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Easing taxes on mutual funds


Mutual funds are a better investment choice than individual stocks for most people

Key Points

In my view, mutual funds are a better investment choice than individual stocks for most people. Unless you have both the time and the inclination to devote hours of research identifying the best stocks to buy and sell for your retirement portfolio, it's better to leave that job to the professionals.

Further, mutual funds make it a lot easier to diversify your holdings.

Tax obligations

In a year like 2007, when some stocks enjoyed major gains, managers of active funds are likely to sell selected securities to lock in profits. The capital gains resulting from these sales are passed through to the shareholders, even though the overall returns from the fund may have been poor.

The official numbers aren't in yet, but it's obvious that capital gains distributions for 2007 set another all-time record.

Shareholders of funds held in taxable accounts must pay their share of the tax bill generated by capital gains distributions, even if they had a poor overall year in their personal investment performance - adding insult to injury.

Of course, conditions have to be just right for this to happen. During the sluggish market years of 2000 to 2005, most funds had sufficient capital losses to offset capital gains. Thus, shareholders were spared from year-end tax surprises.

In 2002, Congress passed a law requiring funds to put an explanation of these tax implications in each fund prospectus. However, if you're like most people, you never bother to read the prospectus.

Tax strategies

Once you have a clear idea of how tax considerations affect fund shareholders, it's time to think about strategies that can help you to lessen the tax impact of fund distributions.

First, and perhaps most obvious, none of this gains distribution business affects funds held in tax-deferred accounts, such as IRAs and 401(k)s.

If you have both a taxable and a tax-deferred account in your investment portfolio, you may want to consider limiting your mutual fund purchases to the tax-deferred account. That way, you won't be bothered with tax considerations until you reach age 70.5, when mandatory withdrawals kick in. At that time, your withdrawals will be taxed at your ordinary income rate.

If you currently hold funds in a taxable account, don't despair. The 2007 tax distributions must be looked at in terms of long-range performance. The next time you get a prospectus, take a look to see if 2007 was an unusual distribution year or if it's a perennial problem with that fund.

Selling your funds

If you own a fund in a taxable account that has generated big tax bills most years, keep in mind that you have paid those capital gains taxes each year. Thus, your cost-per-share for tax purposes when you sell the fund must be recalculated.

Most funds provide shareholders with their cost basis (the average cost-per-share recalculated to allow for shares purchased with reinvested distributions).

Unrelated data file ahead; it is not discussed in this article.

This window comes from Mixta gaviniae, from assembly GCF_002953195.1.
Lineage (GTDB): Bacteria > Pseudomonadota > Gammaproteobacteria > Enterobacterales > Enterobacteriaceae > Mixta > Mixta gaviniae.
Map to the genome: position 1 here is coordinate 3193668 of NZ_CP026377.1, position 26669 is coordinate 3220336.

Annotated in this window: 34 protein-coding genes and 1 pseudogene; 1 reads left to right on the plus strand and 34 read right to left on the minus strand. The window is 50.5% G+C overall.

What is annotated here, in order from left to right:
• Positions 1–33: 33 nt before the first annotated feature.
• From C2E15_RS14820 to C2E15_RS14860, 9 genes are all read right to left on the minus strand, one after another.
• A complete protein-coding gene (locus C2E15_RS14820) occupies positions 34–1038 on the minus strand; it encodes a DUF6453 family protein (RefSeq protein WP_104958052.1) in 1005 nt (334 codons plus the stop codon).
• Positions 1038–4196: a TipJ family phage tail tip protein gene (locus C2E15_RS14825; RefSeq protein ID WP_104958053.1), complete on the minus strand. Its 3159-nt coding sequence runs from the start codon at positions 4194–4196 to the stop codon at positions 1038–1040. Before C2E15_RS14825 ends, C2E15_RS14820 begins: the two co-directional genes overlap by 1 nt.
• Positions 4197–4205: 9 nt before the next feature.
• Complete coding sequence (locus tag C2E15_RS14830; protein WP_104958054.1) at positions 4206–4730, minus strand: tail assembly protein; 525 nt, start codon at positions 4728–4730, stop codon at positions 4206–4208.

What all this means is that if you own a fund that has generated big tax bills for you each year, it may be possible to sell that fund without occurring any tax liability, or even result in a loss which could lower your tax bill - even though the current market price per share is higher than you originally paid.

When you get ready to sell a fund, it's important to find out what your adjusted cost basis is so that you can calculate the effect on your tax bill.

So, if you find yourself concerned over this peculiarity in the tax consequences of holding mutual funds, it may be best for you to sell any fund (in a taxable account) that shows a pattern of active trading resulting in big distributions in most years.


In any event, you shouldn't allow the capital gains distribution for any one year to frighten you away from ownership of that fund. The long-term performance of the fund is what really matters.

Despite the quirky tax implications that come with the territory when you own mutual funds, I still believe that most investors in stock securities will do better with funds than they will do trying to pick their own stocks. This is especially true of investors who have a clear idea of how tax considerations affect fund owners.

Income taxes have always played a major role in the success or failure of investment portfolios.

In an election year that will usher in a new president, it's always possible that tax obligations will increase - all the more reason for you to learn how to minimize your tax burden legally.

Mr. Lynott is a former management consultant and corporate executive who writes about business and financial topics for various consumer and trade publications. His latest book, Money: How to Make the Most of What You've Got, is available through most bookstores. Reach him at lynott@verizon.net or through his Web site: http://www.blynott.com/

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